Better planning and estimating
There are countless cases where major delays in product development are caused by poor estimation-related decisions. When it comes to both, high-level (long term features) and low-level (user stories, daily tasks) planning, developers tend to underestimate the work.
There are few main reason for that:
• not taking into consideration all factors
• lack of knowledge
• being over-optimistic
• not identifying all risks
There are some techniques that can make estimates more accurate.
Before any estimation make sure you take into consideration all factors and see the big picture. If you are a developer don’t think only about coding part, consider all steps of development: analysis, coding, code review, manual testing, automated tests, build, deployment.
Example questions you should ask yourself: Are the business requirements clear and well-prepared? Are there any pitfalls in coding? Is it easy to test? What can go wrong in testing? Are there any automated test cases that can fail? What are the chances build will fail?
When you consider all that factors you will have better understanding of whole process.
I know that I know nothing
Donald Rumsfeld, United States Secretary of Defense, stated:
„There are known knowns; there are things we know that we know.
There are known unknowns. That is to say, there are things that we now know we don’t know.
But there are also unknown unknowns. There are things we do not know we don’t know.”
Obvious is that the more you know about a feature you’re about to estimate the better. But rarely you will know as much as you would like to beforehand. When you recognize things you don’t know it’s also a big plus, sometimes it’s enough to know where to seek that knowledge e.g. whom to ask about that project module or where to learn about new technology. The most dangerous are the unknown unknows – the mysteries that will reveal itself while you’re progressing your task and that will slow you down. Sometimes task seems easier that it really is because one doesn’t know how little he or she knows.
To prevent such scenario necessary is to take some time and learn as much as needed about estimated topic before estimation. The more unknowns are revealed the better. Take a look into code, try to figure out what technically needs to be done, make sure current architecture will make it easy to code. Talk to more experienced in that field devs to ensure you haven’t missed any crucial aspects. Keep in mind performance and security. Identify what skills and technologies you will need to learn and how long will it take.
How much time to spend doing such investigation is highly individual and depends on both your current knowledge and size of the new feature. It can vary from 15 minutes when you just make sure you know how it should be done, to 2-3 days when you need to provide high-level estimates on feature in field that you are not really familiar. Time spent on pre-estimation preparation is always time well-spent.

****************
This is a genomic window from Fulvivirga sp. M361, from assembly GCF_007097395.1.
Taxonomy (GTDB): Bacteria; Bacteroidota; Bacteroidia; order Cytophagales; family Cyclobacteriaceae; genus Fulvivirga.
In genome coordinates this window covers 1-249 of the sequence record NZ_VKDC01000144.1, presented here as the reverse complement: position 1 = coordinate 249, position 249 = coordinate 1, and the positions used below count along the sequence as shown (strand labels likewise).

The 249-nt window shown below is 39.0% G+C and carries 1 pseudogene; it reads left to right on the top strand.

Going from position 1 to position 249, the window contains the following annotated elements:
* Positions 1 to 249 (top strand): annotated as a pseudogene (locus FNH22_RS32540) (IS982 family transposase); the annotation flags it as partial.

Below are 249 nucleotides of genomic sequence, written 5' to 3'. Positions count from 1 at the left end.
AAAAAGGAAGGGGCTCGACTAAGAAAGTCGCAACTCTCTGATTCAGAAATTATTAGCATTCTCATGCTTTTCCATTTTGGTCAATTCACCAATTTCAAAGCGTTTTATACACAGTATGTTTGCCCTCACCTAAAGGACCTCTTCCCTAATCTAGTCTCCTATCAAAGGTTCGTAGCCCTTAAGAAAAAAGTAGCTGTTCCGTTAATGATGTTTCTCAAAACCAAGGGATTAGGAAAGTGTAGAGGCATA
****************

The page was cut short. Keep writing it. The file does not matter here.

When after preparation you still have a feeling that there are unknown unknowns the estimate should be higher.
Take a look from the outside
Being over-optimistic is a widely common issue not only in software development estimation but in every field that requires planning. Many psychological studies have shown that people tend to put their estimates closer to maximally optimistic scenario rather that realistic, especially when it comes to time required to fulfill some task.
To prevent planning fallacy there comes statistics.
Sometimes the best solution for estimation is to take step back and see how similar tasks were planned and executed in the past. Whatever your work-tracking and planning tool is try to find comparable tasks and try to learn from them. How many story points your team have planned for each iteration and how many have delivered? What are postpone rates? What kind of tasks are mostly under-estimated? What about other teams? The more data you collect the better your future estimates will be. Maybe you will find out that 25% of tasks were under-estimated by 50% – that will be a good reason to estimate higher next time. Try to categorize tasks, it will help to find correlations. Finding out that most of GUI-related work was delayed may bring profit in next planning sessions.
A good practice before task estimation is to recognize and categorize all possible risks.
To identify risks we need to think what can go wrong on every possible level (technical, project, process, organizational)
Each recognized risk should be categorized by probability of occurrence and severity (impact). For that we can use keywords like low, medium, high or use 0-100 percentage values if more detailed analysis is needed. To visualize it, risks can be marked on chart shown below:
Risk management chart with 3 risks marked
Risks identified in green area are less serious that the ones closer to red sector. The more red-area risks the higher the estimate should be considered.
Risk may be any factor that brings uncertainty that feature will not be fulfilled in a given amount of time. Risks can occur on each step on the process and are related to every aspect of future work e.g.: lack of (any kind of) resources, business requirements being subject to change, third party software incompatibility.
Planning and estimating are commonly underestimated skills that require some experience like any other kind of tasks. Fortunately there are practical techniques that make it easier to master.